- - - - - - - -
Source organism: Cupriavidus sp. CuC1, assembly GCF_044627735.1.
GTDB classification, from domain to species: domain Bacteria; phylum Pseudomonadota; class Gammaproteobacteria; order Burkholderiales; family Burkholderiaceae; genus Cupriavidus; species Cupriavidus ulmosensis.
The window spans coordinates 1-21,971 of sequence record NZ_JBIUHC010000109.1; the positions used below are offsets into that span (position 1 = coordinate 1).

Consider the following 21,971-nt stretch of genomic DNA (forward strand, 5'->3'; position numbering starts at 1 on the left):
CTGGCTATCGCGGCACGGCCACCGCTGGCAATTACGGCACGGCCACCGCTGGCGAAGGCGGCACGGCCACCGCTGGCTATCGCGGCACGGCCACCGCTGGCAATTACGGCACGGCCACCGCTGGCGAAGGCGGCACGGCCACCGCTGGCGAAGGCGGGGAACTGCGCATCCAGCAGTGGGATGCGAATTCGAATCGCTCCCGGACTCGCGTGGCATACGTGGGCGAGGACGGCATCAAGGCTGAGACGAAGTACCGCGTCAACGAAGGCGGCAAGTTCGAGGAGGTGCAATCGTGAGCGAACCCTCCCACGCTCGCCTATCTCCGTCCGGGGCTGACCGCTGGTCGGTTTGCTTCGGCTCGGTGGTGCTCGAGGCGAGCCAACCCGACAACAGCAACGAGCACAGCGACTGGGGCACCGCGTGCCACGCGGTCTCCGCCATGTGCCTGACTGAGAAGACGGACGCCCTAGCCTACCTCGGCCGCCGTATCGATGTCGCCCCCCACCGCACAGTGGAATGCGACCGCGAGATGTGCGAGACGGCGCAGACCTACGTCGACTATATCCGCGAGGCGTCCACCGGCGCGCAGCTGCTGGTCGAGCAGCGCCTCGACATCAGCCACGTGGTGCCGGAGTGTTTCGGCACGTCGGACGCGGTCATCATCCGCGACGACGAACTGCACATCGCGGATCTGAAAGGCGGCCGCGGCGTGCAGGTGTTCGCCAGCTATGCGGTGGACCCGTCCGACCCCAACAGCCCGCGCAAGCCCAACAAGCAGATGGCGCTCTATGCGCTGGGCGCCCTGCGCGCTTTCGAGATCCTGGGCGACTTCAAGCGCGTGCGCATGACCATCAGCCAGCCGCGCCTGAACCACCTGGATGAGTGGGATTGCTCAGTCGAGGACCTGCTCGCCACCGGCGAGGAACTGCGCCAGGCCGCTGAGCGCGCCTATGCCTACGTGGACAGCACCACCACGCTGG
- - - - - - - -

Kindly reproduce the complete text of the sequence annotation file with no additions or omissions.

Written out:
Source organism: Cupriavidus sp. CuC1, assembly GCF_044627735.1.
GTDB classification, from domain to species: domain Bacteria; phylum Pseudomonadota; class Gammaproteobacteria; order Burkholderiales; family Burkholderiaceae; genus Cupriavidus; species Cupriavidus ulmosensis.
The window spans coordinates 1-21,971 of sequence record NZ_JBIUHC010000109.1; the positions used below are offsets into that span (position 1 = coordinate 1).

Consider the following 21,971-nt stretch of genomic DNA (forward strand, 5'->3'; position numbering starts at 1 on the left):
CTGGCTATCGCGGCACGGCCACCGCTGGCAATTACGGCACGGCCACCGCTGGCGAAGGCGGCACGGCCACCGCTGGCTATCGCGGCACGGCCACCGCTGGCAATTACGGCACGGCCACCGCTGGCGAAGGCGGCACGGCCACCGCTGGCGAAGGCGGGGAACTGCGCATCCAGCAGTGGGATGCGAATTCGAATCGCTCCCGGACTCGCGTGGCATACGTGGGCGAGGACGGCATCAAGGCTGAGACGAAGTACCGCGTCAACGAAGGCGGCAAGTTCGAGGAGGTGCAATCGTGAGCGAACCCTCCCACGCTCGCCTATCTCCGTCCGGGGCTGACCGCTGGTCGGTTTGCTTCGGCTCGGTGGTGCTCGAGGCGAGCCAACCCGACAACAGCAACGAGCACAGCGACTGGGGCACCGCGTGCCACGCGGTCTCCGCCATGTGCCTGACTGAGAAGACGGACGCCCTAGCCTACCTCGGCCGCCGTATCGATGTCGCCCCCCACCGCACAGTGGAATGCGACCGCGAGATGTGCGAGACGGCGCAGACCTACGTCGACTATATCCGCGAGGCGTCCACCGGCGCGCAGCTGCTGGTCGAGCAGCGCCTCGACATCAGCCACGTGGTGCCGGAGTGTTTCGGCACGTCGGACGCGGTCATCATCCGCGACGACGAACTGCACATCGCGGATCTGAAAGGCGGCCGCGGCGTGCAGGTGTTCGCCAGCTATGCGGTGGACCCGTCCGACCCCAACAGCCCGCGCAAGCCCAACAAGCAGATGGCGCTCTATGCGCTGGGCGCCCTGCGCGCTTTCGAGATCCTGGGCGACTTCAAGCGCGTGCGCATGACCATCAGCCAGCCGCGCCTGAACCACCTGGATGAGTGGGATTGCTCAGTCGAGGACCTGCTCGCCACCGGCGAGGAACTGCGCCAGGCCGCTGAGCGCGCCTATGCCTACGTGGACAGCACCACCACGCTGG